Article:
Appl Clin Inform 2021; 12(05): 1150-1156
DOI: 10.1055/s-0041-1740258
Case Report

Engaging Housestaff as Informatics Collaborators: Educational and Operational Opportunities

Jared A. Shenson*
1  Department of Otolaryngology–Head and Neck Surgery, Stanford University, Stanford, California, United States
,
Ivana Jankovic*
2  Department of Medicine, Stanford University, Stanford, California, United States
,
Hyo Jung Hong**
3  Department of Anesthesiology, Stanford University, Stanford, California, United States
,
Benjamin Weia**
2  Department of Medicine, Stanford University, Stanford, California, United States
,
Lee White**
4  Department of Urology, Stanford University, Stanford, California, United States
,
Jonathan H. Chen
2  Department of Medicine, Stanford University, Stanford, California, United States
,
Matthew Eisenberg
5  Stanford Health Care, Stanford, California, United States
› Author Affiliations
Funding No funding sources were utilized for this work.

Abstract

Background In academic hospitals, housestaff (interns, residents, and fellows) are a core user group of clinical information technology (IT) systems, yet are often relegated to being recipients of change, rather than active partners in system improvement. These information systems are an integral part of health care delivery and formal efforts to involve and educate housestaff are nascent.

Objective This article develops a sustainable forum for effective engagement of housestaff in hospital informatics initiatives and creates opportunities for professional development.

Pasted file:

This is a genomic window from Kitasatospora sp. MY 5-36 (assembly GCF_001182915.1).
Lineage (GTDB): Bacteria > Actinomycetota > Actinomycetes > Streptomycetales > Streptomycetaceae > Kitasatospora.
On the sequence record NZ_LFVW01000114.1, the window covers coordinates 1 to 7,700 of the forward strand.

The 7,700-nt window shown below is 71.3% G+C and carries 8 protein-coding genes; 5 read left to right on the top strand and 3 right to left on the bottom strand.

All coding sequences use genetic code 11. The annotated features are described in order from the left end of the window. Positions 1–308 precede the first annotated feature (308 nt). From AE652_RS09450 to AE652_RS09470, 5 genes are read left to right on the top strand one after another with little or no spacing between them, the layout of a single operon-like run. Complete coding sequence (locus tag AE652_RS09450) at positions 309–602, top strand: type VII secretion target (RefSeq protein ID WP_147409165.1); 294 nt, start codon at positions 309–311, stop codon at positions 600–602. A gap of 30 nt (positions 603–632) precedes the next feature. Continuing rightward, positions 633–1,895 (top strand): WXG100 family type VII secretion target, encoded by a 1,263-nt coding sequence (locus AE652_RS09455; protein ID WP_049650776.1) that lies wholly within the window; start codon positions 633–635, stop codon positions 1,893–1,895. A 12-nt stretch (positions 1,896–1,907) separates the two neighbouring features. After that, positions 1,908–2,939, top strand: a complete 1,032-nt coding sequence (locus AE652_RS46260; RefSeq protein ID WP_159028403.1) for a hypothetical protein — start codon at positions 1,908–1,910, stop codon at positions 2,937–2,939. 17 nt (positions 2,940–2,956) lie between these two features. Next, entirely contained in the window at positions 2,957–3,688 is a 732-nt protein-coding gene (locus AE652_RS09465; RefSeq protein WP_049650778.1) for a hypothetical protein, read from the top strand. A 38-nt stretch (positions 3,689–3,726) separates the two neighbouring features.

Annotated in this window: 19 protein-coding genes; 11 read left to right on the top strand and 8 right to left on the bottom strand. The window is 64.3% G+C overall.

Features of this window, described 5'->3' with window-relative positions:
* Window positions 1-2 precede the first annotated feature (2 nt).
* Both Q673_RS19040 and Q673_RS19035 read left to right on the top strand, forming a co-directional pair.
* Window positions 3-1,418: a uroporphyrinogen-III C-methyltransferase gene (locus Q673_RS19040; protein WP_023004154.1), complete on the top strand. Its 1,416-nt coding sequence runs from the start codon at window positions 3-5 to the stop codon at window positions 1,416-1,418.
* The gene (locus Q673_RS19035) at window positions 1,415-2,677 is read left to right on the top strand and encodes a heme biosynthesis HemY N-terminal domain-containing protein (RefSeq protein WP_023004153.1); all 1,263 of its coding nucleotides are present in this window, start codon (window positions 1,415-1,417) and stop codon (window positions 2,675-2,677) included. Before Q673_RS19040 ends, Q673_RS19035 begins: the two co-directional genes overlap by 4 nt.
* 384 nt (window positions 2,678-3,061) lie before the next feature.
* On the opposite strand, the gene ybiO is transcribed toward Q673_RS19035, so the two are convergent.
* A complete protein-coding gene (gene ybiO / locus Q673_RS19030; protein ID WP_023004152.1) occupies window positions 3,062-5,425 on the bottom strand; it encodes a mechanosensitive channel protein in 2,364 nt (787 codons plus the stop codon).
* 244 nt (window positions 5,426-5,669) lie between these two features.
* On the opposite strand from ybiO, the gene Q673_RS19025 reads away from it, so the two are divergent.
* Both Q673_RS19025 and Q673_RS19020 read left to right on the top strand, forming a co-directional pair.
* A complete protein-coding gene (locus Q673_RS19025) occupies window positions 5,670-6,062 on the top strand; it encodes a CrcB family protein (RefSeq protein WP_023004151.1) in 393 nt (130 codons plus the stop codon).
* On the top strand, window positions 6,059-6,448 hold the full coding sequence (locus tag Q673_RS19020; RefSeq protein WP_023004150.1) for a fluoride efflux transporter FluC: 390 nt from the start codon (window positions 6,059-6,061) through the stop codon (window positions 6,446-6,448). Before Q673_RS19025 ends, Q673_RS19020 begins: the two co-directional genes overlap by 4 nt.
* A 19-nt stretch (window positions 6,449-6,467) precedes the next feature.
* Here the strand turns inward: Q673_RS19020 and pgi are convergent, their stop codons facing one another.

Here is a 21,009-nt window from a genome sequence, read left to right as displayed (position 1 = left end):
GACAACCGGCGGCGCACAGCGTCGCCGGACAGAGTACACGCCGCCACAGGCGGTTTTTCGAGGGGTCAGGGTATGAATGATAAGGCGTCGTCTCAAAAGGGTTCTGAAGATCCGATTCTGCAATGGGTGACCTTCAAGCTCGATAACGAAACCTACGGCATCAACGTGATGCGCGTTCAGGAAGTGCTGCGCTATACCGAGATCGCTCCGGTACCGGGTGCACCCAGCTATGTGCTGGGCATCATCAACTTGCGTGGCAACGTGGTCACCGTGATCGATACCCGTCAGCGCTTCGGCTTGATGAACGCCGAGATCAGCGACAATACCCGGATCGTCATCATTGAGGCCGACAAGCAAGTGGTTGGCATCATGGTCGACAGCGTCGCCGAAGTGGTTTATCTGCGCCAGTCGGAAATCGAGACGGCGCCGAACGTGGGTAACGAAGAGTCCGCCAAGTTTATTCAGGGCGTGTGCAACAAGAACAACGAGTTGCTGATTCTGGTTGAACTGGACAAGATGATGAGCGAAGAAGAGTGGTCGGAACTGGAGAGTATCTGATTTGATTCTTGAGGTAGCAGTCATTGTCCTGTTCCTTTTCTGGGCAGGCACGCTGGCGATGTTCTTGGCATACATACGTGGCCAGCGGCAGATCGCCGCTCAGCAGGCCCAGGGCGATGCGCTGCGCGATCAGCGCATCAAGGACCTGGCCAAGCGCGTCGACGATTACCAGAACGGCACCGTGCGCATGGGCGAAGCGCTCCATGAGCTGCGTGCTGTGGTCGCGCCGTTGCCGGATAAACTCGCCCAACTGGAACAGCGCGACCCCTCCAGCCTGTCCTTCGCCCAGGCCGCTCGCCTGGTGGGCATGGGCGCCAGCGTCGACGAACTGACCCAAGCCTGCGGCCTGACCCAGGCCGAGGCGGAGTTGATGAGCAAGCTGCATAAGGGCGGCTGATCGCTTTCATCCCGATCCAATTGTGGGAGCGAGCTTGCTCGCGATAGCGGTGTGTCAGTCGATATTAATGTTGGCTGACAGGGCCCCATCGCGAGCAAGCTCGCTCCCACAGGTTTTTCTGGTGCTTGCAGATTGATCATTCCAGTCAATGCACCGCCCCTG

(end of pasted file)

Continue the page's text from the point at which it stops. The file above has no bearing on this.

Methods A housestaff-led IT council was created within an academic medical center and integrated with informatics and graduate medical education leadership. The Council was designed to provide a venue for hands-on clinical informatics educational experiences to housestaff across all specialties.

Results In the first year, five housestaff co-chairs and 50 members were recruited. More than 15 projects were completed with substantial improvements made to clinical systems impacting more than 1,300 housestaff and with touchpoints to nearly 3,000 staff members. Council leadership was integrally involved in hospital governance committees and became the go-to source for housestaff input on informatics efforts. Positive experiences informed members' career development toward informatics roles. Key lessons learned in building for success are discussed.

Conclusion The council model has effectively engaged housestaff as learners, local champions, and key informatics collaborators, with positive impact for the participating members and the institution. Requiring few resources for implementation, the model should be replicable at other institutions.

Protection of Human and Animal Subjects

The Stanford University Institutional Review Board granted exempt status to this work under the grounds of quality improvement.


* These authors contributed equally to this work as first authors.


** These authors contributed equally to this work.




Publication History

Received: 24 August 2021

Accepted: 20 October 2021

Publication Date:
08 December 2021 (online)

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